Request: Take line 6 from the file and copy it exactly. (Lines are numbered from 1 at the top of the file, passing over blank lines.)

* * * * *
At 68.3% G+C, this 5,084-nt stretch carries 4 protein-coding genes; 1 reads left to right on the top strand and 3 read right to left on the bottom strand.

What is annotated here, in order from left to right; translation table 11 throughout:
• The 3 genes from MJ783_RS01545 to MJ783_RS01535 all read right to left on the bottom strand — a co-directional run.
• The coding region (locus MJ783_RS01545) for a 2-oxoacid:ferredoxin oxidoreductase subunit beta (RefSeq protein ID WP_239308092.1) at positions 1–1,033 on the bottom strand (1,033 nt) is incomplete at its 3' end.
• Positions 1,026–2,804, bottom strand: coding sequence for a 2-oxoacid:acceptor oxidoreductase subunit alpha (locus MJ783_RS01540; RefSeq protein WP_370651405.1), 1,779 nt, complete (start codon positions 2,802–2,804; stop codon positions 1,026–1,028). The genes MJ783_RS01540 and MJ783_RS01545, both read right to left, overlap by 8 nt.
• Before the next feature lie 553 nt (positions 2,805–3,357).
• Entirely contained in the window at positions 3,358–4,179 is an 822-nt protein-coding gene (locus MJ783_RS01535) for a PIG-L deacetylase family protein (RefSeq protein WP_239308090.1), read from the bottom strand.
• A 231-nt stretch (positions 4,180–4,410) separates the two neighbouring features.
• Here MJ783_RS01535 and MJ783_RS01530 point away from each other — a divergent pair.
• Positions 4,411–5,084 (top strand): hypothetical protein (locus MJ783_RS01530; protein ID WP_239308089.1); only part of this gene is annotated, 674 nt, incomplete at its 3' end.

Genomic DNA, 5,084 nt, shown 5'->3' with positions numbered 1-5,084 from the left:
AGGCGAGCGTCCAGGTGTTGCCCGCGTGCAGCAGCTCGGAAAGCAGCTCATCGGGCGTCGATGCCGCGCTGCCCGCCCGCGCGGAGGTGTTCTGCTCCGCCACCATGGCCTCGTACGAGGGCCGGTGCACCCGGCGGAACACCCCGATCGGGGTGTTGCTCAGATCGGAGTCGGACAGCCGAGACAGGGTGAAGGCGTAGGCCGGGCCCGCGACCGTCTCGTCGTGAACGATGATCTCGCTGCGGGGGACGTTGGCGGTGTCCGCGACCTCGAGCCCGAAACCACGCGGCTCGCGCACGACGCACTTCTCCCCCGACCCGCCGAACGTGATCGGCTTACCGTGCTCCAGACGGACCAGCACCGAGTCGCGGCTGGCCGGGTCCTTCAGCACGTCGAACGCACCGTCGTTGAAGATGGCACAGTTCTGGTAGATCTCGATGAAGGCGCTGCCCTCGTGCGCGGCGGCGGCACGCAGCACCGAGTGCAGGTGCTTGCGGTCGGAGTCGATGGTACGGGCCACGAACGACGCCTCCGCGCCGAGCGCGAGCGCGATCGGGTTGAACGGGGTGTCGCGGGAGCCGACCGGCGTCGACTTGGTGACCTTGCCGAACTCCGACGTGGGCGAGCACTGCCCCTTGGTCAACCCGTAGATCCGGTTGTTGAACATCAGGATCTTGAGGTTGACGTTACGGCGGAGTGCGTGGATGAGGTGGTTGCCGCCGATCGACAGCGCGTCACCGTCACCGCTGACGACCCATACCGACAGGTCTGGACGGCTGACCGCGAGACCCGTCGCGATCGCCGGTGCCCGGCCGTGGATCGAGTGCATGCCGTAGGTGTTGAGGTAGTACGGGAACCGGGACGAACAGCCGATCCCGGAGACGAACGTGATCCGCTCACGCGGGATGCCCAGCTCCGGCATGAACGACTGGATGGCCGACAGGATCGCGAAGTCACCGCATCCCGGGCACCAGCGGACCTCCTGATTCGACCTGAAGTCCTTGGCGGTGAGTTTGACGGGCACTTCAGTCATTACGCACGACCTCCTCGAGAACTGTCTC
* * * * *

• Before the next feature lie 553 nt (positions 2,805–3,357).